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Rafael Nadal withdraws from Wimbledon with an abdominal injury

Spain's Rafael Nadal practiced Thursday but withdrew from Wimbledon shortly after. (Matthew Childs/Reuters)
6 min

WIMBLEDON, England — Rafael Nadal withdrew from Wimbledon with an abdominal injury Thursday, on the eve of a hotly anticipated semifinal against Nick Kyrgios. It ended the chances for Nadal, the reigning Australian Open and French Open champion, to become the first player since Steffi Graf in 1988 to win all four Grand Slams in a calendar year, even though he emphasized repeatedly he had not craved that distinction.

Kyrgios, the first player to reach the final by walkover in the modern construct of Wimbledon draws that began in 1922, will oppose Sunday thrice-defending champion Novak Djokovic or Cameron Norrie, who will play their semifinal Friday.

“As you can imagine,” Nadal began during an unexpected news conference, “I am here because I have to pull out from the tournament,” soon adding, “That’s confirmed — I have a tear in the muscle.” He called it “obvious that if I keep going, the injury is going to get worse and worse,” and said, “I made my decision because I believe that I can’t win two matches [a semifinal and the final] under the circumstances.” He noted that “for respect to myself in some way, I don’t want to go out and not be competitive.”

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He said, “I am very sad, and it’s been a tough one,” a decision that had consumed his entire day.

Nadal, 36 and still in the bright lights of a shining two-decade career, considered stopping during his quarterfinal match against Californian Taylor Fritz on Wednesday and said his father and sister gestured to him from the crowd during the second set that he ought to retire. When he won that epic, 3-6, 7-5, 3-6, 7-5, 7-6 (10-4), it added to a legend amassed over the years but accelerated of late: his capacity to persevere through grinding injury or glaring inconvenience to play soaring tennis.

By Wednesday night, he said that he would have tests Thursday, that he worried about being able to play against Kyrgios in the latter’s first Grand Slam semifinal and that he saw little possibility in the way of treatment. He had left the court at one point Wednesday to receive anti-inflammatories and analgesics, he said. He still managed to elevate his form to where Fritz saw his mobility at pretty much its usual height — better than “normal players,” Fritz noted — and to where Fritz said, “I was absolutely ripping the ball in corners, and he was running and ripping them back for winners, so …”

By Thursday evening, though, Nadal noted the abdominal injury had appeared days ago but said, “The very small thing that I had days ago increased to a bigger thing” by Wednesday. He said the normal recovery time is three or four weeks. He said the injury would cause no problems in playing from the baseline but prohibitive problems when serving. “Not only I can’t serve at the right speed,” he said, “I can’t do the normal movement to serve.” He had recalibrated his serve to a slower pace to help him endure Fritz, which became part of the lore of the match.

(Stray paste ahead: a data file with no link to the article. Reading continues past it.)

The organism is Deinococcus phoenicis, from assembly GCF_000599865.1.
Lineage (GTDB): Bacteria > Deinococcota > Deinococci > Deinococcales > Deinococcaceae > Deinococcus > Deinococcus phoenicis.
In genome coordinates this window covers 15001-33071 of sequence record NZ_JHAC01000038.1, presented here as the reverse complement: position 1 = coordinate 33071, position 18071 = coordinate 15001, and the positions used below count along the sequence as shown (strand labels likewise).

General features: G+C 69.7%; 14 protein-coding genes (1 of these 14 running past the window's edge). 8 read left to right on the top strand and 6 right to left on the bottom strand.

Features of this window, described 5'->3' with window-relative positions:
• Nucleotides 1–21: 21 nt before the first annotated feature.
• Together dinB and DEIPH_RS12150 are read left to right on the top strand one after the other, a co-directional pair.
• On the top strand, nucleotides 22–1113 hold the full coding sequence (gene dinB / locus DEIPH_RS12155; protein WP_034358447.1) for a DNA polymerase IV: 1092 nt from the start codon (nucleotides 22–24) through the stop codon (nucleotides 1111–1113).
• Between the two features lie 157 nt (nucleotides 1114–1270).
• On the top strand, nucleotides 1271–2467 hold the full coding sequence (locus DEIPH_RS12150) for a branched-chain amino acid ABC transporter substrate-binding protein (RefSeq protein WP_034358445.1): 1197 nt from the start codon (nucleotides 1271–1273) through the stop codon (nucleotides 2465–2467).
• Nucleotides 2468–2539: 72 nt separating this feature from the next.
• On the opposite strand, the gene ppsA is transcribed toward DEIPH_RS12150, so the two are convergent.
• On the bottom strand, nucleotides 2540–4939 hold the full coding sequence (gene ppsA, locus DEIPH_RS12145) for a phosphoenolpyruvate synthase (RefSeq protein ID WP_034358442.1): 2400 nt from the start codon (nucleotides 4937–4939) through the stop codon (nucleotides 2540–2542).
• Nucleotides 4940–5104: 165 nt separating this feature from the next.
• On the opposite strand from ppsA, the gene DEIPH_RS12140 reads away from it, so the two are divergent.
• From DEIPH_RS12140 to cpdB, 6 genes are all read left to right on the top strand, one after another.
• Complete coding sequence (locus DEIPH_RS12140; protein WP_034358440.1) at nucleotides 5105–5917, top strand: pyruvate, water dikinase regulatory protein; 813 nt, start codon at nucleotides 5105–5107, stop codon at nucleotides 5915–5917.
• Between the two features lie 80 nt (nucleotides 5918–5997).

In this decision, Nadal might have operated off the experience of the 2009 U.S. Open, a tournament he brought up at the 2021 Australian Open when fielding a question about injuries.

“It depends on what kind of injury you have,” he said then. “You have something broken, I think you have a strain or your abdominal — for example, I did it in the past, and you do mistakes because it’s impossible to know exactly what’s going on when you are competing. For example, I remember in the U.S. Open 2009 that I started the U.S. Open with a strain, I think, here in the abdominal. I start with six millimeters or so of strain and . . . I lost in the semifinals against [Juan Martin] del Potro and I finished the tournament with 26 millimeters. Of course it wasn’t a smart decision.”

In that semifinal, Nadal suffered a thumping rare among his 65 Grand Slam appearances: 6-2, 6-2, 6-2. This withdrawal becomes his second among those 65, counting the 2016 French Open just before the third round.

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Nadal won the French Open this year despite a foot injury that required considerable treatment and left him unconvinced at times that he would be able to finish the tournament. His path included a semifinal in which Alexander Zverev retired from the match in the second set with an ankle injury that required surgery. Nadal said Thursday that while his Australian Open had been almost problem-free injury-wise, even as he came off injury there, the French Open had been “very demanding mentally and especially physically.”

Yet he had reached Wimbledon and had moved through players ranked 41st (in four sets), 106th (in four sets), 54th (in three sets), 25th (in three sets) and 14th (in five sets), and he had begun to like very much his form. After the romp through No. 21 seed Botic van de Zandschulp in the round of 16, he remarked about his improvement during the tournament and said: “I’m starting to feel that my ball is damaging more than the beginning of the tournament. I think I am, again, making the ball advance faster with my forehand, with my backhand. I think working well with the slice, too.”

He has not won Wimbledon since 2010, the second of his two championships here among his men’s record 22 major titles. But then, he had not won the Australian Open since 2009 before he claimed it this year with a stunning comeback from two sets behind against Daniil Medvedev.

“The test says I have what I have,” he said Thursday. “There is always a choice, but in this particular case, it’s not like the foot that I know the injury is there and the injury will not get worse in this particular case. It’s obvious that if I keep going, the injury is going to be increasing, no?”